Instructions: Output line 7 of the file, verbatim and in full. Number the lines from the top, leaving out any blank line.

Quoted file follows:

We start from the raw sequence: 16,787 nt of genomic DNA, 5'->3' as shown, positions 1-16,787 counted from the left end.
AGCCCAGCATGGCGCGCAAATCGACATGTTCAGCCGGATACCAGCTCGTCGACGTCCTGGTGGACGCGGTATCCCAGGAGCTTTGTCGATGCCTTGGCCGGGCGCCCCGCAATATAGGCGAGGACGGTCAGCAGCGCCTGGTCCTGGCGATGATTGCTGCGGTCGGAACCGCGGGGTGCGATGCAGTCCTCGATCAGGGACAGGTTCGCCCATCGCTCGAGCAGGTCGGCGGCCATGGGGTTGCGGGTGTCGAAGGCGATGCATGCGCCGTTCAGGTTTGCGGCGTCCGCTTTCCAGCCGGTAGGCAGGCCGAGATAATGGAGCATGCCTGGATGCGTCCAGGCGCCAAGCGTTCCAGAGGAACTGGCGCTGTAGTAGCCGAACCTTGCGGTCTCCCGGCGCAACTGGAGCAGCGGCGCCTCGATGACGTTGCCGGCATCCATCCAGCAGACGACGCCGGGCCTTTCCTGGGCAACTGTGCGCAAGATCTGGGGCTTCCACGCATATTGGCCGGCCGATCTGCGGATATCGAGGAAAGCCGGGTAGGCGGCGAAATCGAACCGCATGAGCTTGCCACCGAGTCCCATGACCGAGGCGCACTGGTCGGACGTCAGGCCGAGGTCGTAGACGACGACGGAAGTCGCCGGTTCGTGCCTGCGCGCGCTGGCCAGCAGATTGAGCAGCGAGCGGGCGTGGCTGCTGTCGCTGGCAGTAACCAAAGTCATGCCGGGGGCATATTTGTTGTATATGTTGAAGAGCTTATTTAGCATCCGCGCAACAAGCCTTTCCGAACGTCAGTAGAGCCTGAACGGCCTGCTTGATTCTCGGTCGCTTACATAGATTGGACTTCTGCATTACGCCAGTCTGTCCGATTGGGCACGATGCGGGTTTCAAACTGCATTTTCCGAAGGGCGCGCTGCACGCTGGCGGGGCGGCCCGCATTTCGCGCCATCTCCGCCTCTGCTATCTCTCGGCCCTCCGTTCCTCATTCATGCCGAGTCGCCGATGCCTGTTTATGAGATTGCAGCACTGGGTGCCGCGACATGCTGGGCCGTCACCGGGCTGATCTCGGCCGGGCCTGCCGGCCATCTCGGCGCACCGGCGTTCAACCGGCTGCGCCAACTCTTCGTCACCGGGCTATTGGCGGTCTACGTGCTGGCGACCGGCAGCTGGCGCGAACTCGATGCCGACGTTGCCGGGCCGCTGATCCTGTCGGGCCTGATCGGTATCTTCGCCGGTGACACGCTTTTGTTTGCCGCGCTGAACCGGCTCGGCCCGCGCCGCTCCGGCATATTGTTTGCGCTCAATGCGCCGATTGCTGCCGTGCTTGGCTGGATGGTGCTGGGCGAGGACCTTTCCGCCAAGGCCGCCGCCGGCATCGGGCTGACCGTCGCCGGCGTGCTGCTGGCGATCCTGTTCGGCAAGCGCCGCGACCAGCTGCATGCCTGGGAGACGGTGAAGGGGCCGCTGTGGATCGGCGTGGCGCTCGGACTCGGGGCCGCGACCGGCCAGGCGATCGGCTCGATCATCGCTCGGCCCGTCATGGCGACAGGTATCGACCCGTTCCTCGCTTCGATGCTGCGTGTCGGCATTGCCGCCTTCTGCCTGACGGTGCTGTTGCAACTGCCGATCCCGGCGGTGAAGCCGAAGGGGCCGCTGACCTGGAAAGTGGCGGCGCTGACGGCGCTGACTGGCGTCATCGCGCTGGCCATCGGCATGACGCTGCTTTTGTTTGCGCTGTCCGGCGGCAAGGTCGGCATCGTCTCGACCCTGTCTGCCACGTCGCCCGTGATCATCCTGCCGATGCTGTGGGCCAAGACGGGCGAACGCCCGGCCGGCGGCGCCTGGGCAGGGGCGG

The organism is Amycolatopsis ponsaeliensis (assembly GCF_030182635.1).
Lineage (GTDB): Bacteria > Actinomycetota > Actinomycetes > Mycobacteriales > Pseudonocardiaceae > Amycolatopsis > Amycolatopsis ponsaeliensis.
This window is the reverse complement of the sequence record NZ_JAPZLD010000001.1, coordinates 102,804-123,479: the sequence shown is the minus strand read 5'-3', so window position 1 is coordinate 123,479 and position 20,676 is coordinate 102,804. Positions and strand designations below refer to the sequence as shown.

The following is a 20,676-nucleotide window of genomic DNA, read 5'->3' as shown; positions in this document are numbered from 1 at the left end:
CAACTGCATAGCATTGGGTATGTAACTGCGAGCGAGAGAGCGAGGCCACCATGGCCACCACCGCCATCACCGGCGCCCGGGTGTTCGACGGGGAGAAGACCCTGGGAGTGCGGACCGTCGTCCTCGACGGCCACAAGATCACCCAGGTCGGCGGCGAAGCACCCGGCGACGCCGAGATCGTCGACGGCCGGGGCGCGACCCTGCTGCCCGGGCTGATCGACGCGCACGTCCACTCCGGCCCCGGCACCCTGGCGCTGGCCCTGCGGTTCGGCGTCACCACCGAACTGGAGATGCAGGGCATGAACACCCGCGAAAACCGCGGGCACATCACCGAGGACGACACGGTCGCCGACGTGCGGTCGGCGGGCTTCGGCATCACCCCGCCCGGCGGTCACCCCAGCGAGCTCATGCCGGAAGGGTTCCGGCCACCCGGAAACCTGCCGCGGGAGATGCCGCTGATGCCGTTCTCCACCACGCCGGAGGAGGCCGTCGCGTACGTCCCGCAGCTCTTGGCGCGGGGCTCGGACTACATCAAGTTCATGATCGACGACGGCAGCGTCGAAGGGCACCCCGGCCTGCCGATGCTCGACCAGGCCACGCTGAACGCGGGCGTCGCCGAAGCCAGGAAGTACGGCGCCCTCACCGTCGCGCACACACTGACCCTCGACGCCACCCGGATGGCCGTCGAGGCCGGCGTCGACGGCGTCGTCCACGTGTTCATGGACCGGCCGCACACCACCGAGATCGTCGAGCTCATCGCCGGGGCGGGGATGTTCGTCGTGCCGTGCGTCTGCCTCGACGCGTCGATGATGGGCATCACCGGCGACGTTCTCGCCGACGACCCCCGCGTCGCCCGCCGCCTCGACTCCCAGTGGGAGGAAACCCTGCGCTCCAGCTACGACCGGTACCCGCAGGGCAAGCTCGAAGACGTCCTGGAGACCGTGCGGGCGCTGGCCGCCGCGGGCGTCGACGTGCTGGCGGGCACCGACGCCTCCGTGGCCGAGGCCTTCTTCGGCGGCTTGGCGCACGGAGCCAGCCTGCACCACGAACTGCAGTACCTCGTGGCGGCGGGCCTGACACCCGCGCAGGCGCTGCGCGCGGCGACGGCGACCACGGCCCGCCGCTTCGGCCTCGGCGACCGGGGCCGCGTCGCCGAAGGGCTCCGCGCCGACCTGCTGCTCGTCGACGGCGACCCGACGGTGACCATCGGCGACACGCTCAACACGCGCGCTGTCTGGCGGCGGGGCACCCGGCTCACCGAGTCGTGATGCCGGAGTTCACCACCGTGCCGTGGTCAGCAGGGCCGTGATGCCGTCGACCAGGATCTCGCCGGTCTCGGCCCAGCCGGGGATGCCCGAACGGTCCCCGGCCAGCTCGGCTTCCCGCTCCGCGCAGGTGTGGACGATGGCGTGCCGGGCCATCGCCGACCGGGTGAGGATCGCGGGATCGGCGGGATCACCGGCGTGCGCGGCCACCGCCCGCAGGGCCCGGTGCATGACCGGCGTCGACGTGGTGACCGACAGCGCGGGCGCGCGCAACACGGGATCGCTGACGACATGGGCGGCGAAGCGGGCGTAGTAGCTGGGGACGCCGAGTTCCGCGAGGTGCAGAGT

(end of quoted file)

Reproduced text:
CAACTGCATAGCATTGGGTATGTAACTGCGAGCGAGAGAGCGAGGCCACCATGGCCACCACCGCCATCACCGGCGCCCGGGTGTTCGACGGGGAGAAGACCCTGGGAGTGCGGACCGTCGTCCTCGACGGCCACAAGATCACCCAGGTCGGCGGCGAAGCACCCGGCGACGCCGAGATCGTCGACGGCCGGGGCGCGACCCTGCTGCCCGGGCTGATCGACGCGCACGTCCACTCCGGCCCCGGCACCCTGGCGCTGGCCCTGCGGTTCGGCGTCACCACCGAACTGGAGATGCAGGGCATGAACACCCGCGAAAACCGCGGGCACATCACCGAGGACGACACGGTCGCCGACGTGCGGTCGGCGGGCTTCGGCATCACCCCGCCCGGCGGTCACCCCAGCGAGCTCATGCCGGAAGGGTTCCGGCCACCCGGAAACCTGCCGCGGGAGATGCCGCTGATGCCGTTCTCCACCACGCCGGAGGAGGCCGTCGCGTACGTCCCGCAGCTCTTGGCGCGGGGCTCGGACTACATCAAGTTCATGATCGACGACGGCAGCGTCGAAGGGCACCCCGGCCTGCCGATGCTCGACCAGGCCACGCTGAACGCGGGCGTCGCCGAAGCCAGGAAGTACGGCGCCCTCACCGTCGCGCACACACTGACCCTCGACGCCACCCGGATGGCCGTCGAGGCCGGCGTCGACGGCGTCGTCCACGTGTTCATGGACCGGCCGCACACCACCGAGATCGTCGAGCTCATCGCCGGGGCGGGGATGTTCGTCGTGCCGTGCGTCTGCCTCGACGCGTCGATGATGGGCATCACCGGCGACGTTCTCGCCGACGACCCCCGCGTCGCCCGCCGCCTCGACTCCCAGTGGGAGGAAACCCTGCGCTCCAGCTACGACCGGTACCCGCAGGGCAAGCTCGAAGACGTCCTGGAGACCGTGCGGGCGCTGGCCGCCGCGGGCGTCGACGTGCTGGCGGGCACCGACGCCTCCGTGGCCGAGGCCTTCTTCGGCGGCTTGGCGCACGGAGCCAGCCTGCACCACGAACTGCAGTACCTCGTGGCGGCGGGCCTGACACCCGCGCAGGCGCTGCGCGCGGCGACGGCGACCACGGCCCGCCGCTTCGGCCTCGGCGACCGGGGCCGCGTCGCCGAAGGGCTCCGCGCCGACCTGCTGCTCGTCGACGGCGACCCGACGGTGACCATCGGCGACACGCTCAACACGCGCGCTGTCTGGCGGCGGGGCACCCGGCTCACCGAGTCGTGATGCCGGAGTTCACCACCGTGCCGTGGTCAGCAGGGCCGTGATGCCGTCGACCAGGATCTCGCCGGTCTCGGCCCAGCCGGGGATGCCCGAACGGTCCCCGGCCAGCTCGGCTTCCCGCTCCGCGCAGGTGTGGACGATGGCGTGCCGGGCCATCGCCGACCGGGTGAGGATCGCGGGATCGGCGGGATCACCGGCGTGCGCGGCCACCGCCCGCAGGGCCCGGTGCATGACCGGCGTCGACGTGGTGACCGACAGCGCGGGCGCGCGCAACACGGGATCGCTGACGACATGGGCGGCGAAGCGGGCGTAGTAGCTGGGGACGCCGAGTTCCGCGAGGTGCAGAGT